Talk about polarizing. Amaryllis Fox is a former CIA officer. She’s just spoken publicly about her experience working undercover. Her message, which is lighting up the internets, has some people praising her candor, and others questioning her sanity.
[Scroll Down for Video]
Fox’s soundbite has a clear theme. We need to listen to our enemies. She expounds on this a bit and suggests that if we were to listen to the actual grievances, we’d see that our enemies have legitimate concerns and care about their families the same way we all do.
There’s only one problem with that, and that’s the message being delivered from our enemies, by our enemies. ISIS in particular has a trademark brutality that seems to resonate beyond the simple language barriers that separate us.
Fox says her time in counterintelligence taught her that “everybody believes they are the good guy.”
“If you’re walking down the street in Iraq or Syria and ask anybody why America dropped bombs,” she says, “you get: ‘They were waging war on Islam.’”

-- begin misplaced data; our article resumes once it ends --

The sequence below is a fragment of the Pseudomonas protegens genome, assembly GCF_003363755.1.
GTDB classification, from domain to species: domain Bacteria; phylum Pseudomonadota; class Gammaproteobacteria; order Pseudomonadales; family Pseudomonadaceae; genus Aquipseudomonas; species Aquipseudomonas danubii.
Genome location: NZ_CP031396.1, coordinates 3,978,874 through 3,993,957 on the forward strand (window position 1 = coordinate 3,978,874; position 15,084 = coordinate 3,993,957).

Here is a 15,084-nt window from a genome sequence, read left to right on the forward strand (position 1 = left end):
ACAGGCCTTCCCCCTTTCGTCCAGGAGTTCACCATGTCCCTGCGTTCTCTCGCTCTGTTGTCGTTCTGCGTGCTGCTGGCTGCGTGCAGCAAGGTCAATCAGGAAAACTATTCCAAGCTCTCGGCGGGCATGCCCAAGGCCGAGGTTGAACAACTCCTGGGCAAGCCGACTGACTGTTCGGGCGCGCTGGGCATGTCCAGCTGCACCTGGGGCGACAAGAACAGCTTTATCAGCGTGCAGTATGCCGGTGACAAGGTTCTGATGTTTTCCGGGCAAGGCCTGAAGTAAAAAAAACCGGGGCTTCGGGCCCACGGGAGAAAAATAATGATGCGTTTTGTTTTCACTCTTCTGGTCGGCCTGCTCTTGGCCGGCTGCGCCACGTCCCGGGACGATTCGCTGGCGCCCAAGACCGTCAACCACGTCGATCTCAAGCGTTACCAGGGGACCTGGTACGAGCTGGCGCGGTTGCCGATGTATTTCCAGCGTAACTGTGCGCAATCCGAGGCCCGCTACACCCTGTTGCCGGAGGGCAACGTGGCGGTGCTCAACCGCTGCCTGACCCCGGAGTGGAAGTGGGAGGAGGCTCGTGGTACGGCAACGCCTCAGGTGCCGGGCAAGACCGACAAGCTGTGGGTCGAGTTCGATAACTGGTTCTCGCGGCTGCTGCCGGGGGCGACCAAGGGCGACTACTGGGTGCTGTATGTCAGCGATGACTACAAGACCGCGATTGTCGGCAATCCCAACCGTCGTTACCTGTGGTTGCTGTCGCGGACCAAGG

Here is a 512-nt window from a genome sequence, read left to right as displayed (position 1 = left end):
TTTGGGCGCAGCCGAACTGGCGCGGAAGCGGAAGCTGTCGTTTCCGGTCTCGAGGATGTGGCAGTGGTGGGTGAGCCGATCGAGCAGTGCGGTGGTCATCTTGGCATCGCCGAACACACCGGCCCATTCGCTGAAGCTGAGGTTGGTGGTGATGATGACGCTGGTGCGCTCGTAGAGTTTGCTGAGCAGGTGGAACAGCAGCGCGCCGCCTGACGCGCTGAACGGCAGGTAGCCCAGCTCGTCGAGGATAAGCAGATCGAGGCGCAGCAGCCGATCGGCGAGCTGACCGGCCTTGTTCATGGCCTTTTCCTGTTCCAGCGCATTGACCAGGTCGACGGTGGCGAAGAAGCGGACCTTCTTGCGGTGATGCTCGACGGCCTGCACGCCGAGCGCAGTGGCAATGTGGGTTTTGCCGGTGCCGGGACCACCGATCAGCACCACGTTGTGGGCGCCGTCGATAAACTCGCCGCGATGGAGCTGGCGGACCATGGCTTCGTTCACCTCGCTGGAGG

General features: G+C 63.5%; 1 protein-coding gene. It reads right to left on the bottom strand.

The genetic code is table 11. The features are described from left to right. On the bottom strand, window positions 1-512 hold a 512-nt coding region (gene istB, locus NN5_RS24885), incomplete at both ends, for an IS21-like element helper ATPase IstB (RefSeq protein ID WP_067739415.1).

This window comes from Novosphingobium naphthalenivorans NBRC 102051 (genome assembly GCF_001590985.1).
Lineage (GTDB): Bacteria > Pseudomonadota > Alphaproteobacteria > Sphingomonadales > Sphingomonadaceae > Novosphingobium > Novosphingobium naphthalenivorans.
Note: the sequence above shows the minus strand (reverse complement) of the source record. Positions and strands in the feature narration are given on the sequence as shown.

Americans, she says reductively, believe we were attacked on 9/11 because of a simple hatred: “They hate us because we’re free.”
There is a simplicity here that is clearly part of the problem. It isn’t that her statements aren’t factual at some level, but they are clearly gross generalizations.
She does provide some higher-level specificity when referring to an al-Qaeda fighter she debriefed. He was reasonably fluent in American pop culture and talked about the plots of Independence Day, Star Wars, and The Hunger Games. Each of these positions a small rebel force against a huge imperial powerhouse. The al-Qaeda fighter pointed out the irony: America is the Empire and “we are Luke and Han.”
And yet there’s a glaring distinction present that Fox hasn’t accounted for. When Luke and Han set out to destroy the Empire, they didn’t set groups of enslaved women on fire, simply because they refused to have sex with them. They didn’t seek out soft targets, or shoot up nightclubs.
This is where Fox’s message is generating controversy. This is a platitude. “Listen to your enemy,” isn’t exactly new. We teach it to children in kindergarten. When voiced with such overly simplistic abstractions, as it is in this message, it is nothing more than feel-good fluff.
For many of us–thinking Americans–Fox’s soundbite is just as cliche as the myths she’s attempting to debunk.